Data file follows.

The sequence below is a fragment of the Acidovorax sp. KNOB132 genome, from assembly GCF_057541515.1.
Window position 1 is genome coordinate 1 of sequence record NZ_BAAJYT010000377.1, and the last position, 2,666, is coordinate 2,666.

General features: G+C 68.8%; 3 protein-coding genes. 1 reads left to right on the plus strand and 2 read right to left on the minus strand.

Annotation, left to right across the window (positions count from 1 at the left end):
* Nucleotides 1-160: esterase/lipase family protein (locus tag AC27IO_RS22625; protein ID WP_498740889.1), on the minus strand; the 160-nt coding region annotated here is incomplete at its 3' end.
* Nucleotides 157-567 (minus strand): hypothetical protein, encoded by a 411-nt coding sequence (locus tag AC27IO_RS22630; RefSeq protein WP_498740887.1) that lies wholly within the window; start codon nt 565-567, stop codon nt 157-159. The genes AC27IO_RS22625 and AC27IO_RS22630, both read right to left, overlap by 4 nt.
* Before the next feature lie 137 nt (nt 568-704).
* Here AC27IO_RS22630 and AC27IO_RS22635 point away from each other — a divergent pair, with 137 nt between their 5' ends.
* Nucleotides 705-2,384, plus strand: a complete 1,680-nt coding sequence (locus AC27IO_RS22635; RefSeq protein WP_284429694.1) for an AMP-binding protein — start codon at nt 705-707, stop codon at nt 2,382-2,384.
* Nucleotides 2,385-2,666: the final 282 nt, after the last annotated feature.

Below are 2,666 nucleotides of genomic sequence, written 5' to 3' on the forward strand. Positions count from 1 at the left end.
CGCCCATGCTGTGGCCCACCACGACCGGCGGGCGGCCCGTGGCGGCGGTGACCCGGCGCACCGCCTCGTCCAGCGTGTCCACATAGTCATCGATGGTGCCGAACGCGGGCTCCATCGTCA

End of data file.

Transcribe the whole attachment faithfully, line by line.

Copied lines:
The sequence below is a fragment of the Acidovorax sp. KNOB132 genome, from assembly GCF_057541515.1.
Window position 1 is genome coordinate 1 of sequence record NZ_BAAJYT010000377.1, and the last position, 2,666, is coordinate 2,666.

General features: G+C 68.8%; 3 protein-coding genes. 1 reads left to right on the plus strand and 2 read right to left on the minus strand.

Annotation, left to right across the window (positions count from 1 at the left end):
* Nucleotides 1-160: esterase/lipase family protein (locus tag AC27IO_RS22625; protein ID WP_498740889.1), on the minus strand; the 160-nt coding region annotated here is incomplete at its 3' end.
* Nucleotides 157-567 (minus strand): hypothetical protein, encoded by a 411-nt coding sequence (locus tag AC27IO_RS22630; RefSeq protein WP_498740887.1) that lies wholly within the window; start codon nt 565-567, stop codon nt 157-159. The genes AC27IO_RS22625 and AC27IO_RS22630, both read right to left, overlap by 4 nt.
* Before the next feature lie 137 nt (nt 568-704).
* Here AC27IO_RS22630 and AC27IO_RS22635 point away from each other — a divergent pair, with 137 nt between their 5' ends.
* Nucleotides 705-2,384, plus strand: a complete 1,680-nt coding sequence (locus AC27IO_RS22635; RefSeq protein WP_284429694.1) for an AMP-binding protein — start codon at nt 705-707, stop codon at nt 2,382-2,384.
* Nucleotides 2,385-2,666: the final 282 nt, after the last annotated feature.

Below are 2,666 nucleotides of genomic sequence, written 5' to 3' on the forward strand. Positions count from 1 at the left end.
CGCCCATGCTGTGGCCCACCACGACCGGCGGGCGGCCCGTGGCGGCGGTGACCCGGCGCACCGCCTCGTCCAGCGTGTCCACATAGTCATCGATGGTGCCGAACGCGGGCTCCATCGTCA